This 2016 report sheds light on a topic that can be hard to talk about: family violence. Family violence often remains hidden. Working together, the report notes that we can unravel why, when, where, how, and to whom family violence happens and improve our efforts to support healthy Canadian families.
The Learning Network strives to bring current, accessible, and up-to-date content to the Resource Library. We aim to link primarily to open-access research, however, at times we do link to some content we think is particularly significant but that is inaccessible due to the subscription restrictions imposed by journals and publishing companies. While we are unable to purchase access to this content, we hope that bringing awareness of this research to our readers can assist in their learning endeavours. We will continue to work on providing open-access content so that our readers can have access to the most-current and up-to-date research available.
This 2015 report provides six key recommendations to the Government of Alberta that were developed over the course of ten months with the support of the Provincial LGBTQ2S Working Group, whom were engaged every step of the way. The core recommendations develop a standardized model of care, which will: (a) help meet the needs of LGBTQ2S youth at risk of or experiencing homelessness in Alberta; and (b) ensure that this population of young people are served more appropriately across the province.
This 2015 framework is to provide municipalities across Canada a tool that they can adapt to their local setting to end homelessness for women and girls.
This 2010 guide is intended to assist newly funded programs for children exposed to violence and may also serve as a resource to existing programs or to communities that want to develop new services. The guide reviews the impact of violence on children/youth, practice standards, confidentiality, community needs assessment, criminal record checks, child abuse record checks, engagement in services, benefits of group work for children/youth, recommended practices for group programs, service/program promotion, provincial resource lists, data collection, resources and curriculum guide, and program evaluation.
This 2014 guide is aimed at providing survivors of rape or sexual violence with information and help to find the support they need.
This brief guide developed by Toronto Police and Victim Services Toronto is meant to inform survivors of sexual assault about the criminal justice process. Topics include what happens after reporting; who investigates the case and lays charges; what happens after the arrest or if the offender is not caught; a description of the court process such as the preliminary hearing, trial, testifying, and the victim impact statement; and sentencing, appeals, and parole. A list of support services and agencies is also provided.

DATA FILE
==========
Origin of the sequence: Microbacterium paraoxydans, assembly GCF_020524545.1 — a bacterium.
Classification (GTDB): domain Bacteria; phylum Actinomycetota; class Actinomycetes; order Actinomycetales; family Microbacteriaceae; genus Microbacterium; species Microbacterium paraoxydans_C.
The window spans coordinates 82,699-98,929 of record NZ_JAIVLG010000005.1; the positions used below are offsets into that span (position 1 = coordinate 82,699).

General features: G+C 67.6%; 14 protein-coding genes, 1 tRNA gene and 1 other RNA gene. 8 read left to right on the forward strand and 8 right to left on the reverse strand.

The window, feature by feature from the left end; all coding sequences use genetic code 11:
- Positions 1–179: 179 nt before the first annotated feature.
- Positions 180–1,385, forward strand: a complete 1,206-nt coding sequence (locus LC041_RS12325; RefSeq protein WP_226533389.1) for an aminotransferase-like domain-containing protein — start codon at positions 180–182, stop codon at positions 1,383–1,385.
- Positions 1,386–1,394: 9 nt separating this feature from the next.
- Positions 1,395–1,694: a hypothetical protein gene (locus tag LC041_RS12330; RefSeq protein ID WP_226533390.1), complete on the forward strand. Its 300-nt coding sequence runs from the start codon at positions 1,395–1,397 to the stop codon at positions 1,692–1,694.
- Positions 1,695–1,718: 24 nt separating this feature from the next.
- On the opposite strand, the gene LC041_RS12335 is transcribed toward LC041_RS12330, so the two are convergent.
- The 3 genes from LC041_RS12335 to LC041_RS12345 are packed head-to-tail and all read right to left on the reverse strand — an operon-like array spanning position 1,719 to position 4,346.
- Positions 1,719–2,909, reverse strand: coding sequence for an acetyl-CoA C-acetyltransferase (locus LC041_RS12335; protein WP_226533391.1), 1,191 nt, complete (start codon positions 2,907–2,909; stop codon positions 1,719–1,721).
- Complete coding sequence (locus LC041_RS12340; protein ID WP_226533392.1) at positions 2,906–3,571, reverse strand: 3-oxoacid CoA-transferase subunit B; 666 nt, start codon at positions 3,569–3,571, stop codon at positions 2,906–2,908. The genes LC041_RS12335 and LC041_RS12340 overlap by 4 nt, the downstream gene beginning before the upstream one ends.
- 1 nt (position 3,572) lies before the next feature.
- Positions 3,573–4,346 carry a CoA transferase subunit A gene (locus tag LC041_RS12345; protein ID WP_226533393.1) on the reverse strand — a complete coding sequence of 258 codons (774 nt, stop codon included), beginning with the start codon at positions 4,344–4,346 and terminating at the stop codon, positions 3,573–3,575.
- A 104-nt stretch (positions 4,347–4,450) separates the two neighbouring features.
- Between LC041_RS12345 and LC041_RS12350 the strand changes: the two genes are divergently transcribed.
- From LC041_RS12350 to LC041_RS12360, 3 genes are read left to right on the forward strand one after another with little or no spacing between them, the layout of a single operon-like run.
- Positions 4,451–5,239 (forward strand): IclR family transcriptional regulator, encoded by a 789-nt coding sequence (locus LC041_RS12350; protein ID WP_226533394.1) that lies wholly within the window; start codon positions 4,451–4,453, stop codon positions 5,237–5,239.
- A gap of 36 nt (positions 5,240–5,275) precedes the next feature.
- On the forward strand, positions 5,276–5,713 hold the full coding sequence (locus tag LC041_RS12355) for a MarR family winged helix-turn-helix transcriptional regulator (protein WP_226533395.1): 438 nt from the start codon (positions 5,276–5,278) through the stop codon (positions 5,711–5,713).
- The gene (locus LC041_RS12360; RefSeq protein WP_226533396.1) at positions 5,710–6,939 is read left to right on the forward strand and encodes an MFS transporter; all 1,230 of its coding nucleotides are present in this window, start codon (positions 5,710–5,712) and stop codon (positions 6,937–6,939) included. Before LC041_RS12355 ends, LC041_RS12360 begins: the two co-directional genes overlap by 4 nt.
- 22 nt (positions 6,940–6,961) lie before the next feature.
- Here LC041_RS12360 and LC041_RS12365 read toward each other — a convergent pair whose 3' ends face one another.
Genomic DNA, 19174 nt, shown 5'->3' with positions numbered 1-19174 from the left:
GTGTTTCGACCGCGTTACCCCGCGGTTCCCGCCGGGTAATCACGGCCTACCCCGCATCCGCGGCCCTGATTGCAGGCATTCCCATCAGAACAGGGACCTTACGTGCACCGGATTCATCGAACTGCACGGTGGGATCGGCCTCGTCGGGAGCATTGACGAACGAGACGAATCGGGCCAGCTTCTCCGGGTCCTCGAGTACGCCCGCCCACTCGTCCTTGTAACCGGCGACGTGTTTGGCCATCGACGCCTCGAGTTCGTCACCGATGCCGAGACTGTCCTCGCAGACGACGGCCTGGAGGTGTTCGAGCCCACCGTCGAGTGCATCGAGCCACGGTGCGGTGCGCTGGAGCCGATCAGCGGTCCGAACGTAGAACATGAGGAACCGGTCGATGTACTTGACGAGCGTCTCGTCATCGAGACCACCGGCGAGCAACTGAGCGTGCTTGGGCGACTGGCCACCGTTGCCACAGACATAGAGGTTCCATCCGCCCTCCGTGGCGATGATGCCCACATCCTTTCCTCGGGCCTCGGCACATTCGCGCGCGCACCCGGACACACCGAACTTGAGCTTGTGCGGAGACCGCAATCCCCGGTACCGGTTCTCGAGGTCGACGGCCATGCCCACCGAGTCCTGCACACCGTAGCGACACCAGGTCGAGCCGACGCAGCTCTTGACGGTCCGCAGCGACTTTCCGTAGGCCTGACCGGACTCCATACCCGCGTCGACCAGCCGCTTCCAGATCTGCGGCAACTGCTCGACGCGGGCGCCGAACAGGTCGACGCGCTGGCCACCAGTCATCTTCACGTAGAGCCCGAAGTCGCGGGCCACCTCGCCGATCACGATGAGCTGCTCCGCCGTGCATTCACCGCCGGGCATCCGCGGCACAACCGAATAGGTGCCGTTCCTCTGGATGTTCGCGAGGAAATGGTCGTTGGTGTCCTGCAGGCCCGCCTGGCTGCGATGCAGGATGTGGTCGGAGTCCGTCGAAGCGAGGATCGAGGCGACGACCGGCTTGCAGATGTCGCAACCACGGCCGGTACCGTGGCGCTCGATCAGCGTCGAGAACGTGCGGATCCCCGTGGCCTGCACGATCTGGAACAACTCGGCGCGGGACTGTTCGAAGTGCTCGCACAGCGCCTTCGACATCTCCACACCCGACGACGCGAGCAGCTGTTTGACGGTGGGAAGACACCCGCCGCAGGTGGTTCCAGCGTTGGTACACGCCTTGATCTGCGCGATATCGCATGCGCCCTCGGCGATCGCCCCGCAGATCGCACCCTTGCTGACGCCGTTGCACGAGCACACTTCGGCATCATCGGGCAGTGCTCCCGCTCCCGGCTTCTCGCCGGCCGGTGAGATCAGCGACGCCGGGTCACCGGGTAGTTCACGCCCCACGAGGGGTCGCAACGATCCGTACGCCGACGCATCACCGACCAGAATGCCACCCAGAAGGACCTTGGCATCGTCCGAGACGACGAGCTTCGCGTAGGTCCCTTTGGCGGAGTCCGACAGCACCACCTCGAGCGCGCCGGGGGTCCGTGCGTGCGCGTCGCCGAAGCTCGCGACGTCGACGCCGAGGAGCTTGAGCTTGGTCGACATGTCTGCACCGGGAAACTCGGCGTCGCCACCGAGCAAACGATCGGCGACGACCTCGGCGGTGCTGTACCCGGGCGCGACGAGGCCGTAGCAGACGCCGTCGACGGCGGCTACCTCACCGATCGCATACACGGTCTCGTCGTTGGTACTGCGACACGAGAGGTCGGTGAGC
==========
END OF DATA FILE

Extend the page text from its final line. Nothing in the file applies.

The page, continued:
This 2016 guide is a short, summary guide that provides quick and easy explanations of important settings. This information will be helpful to anyone using Facebook who is interested in increasing their privacy and security.
This 2017 guidebook should be used as a training and information tool for service providers within the LGBTQ2S+ community. It is important that service providers have an understanding of the implications of intimate partner violence in order to then transfer the appropriate information to victims. This guidebook covers the definitions of IPV, how to recognize instances of IPV, victims’ rights in Canada, what to expect should the victim choose to report to police, and the consequences of IPV.
This 2013 conceptual paper examines the content and methodology of sexual harassment research related to undergraduate students and the limits to this work. The authors contrast this examination of sexual harassment literature with the more common campus racial climate research in order to think about improving campus climates more generally. This paper discusses the importance of understanding how intersecting identities influence student experiences. You can access the full article through the library system or through a paid membership account.
This 2015 article applies an innovative methodological approach to the study of the intergenerational transmission of violence (IGT), revealing variations in experiences of IGT. That is, there can be full transmission, psychological transmission, and no transmission. This is an abstract only. You can access the full article through the library, society membership, or by online purchase.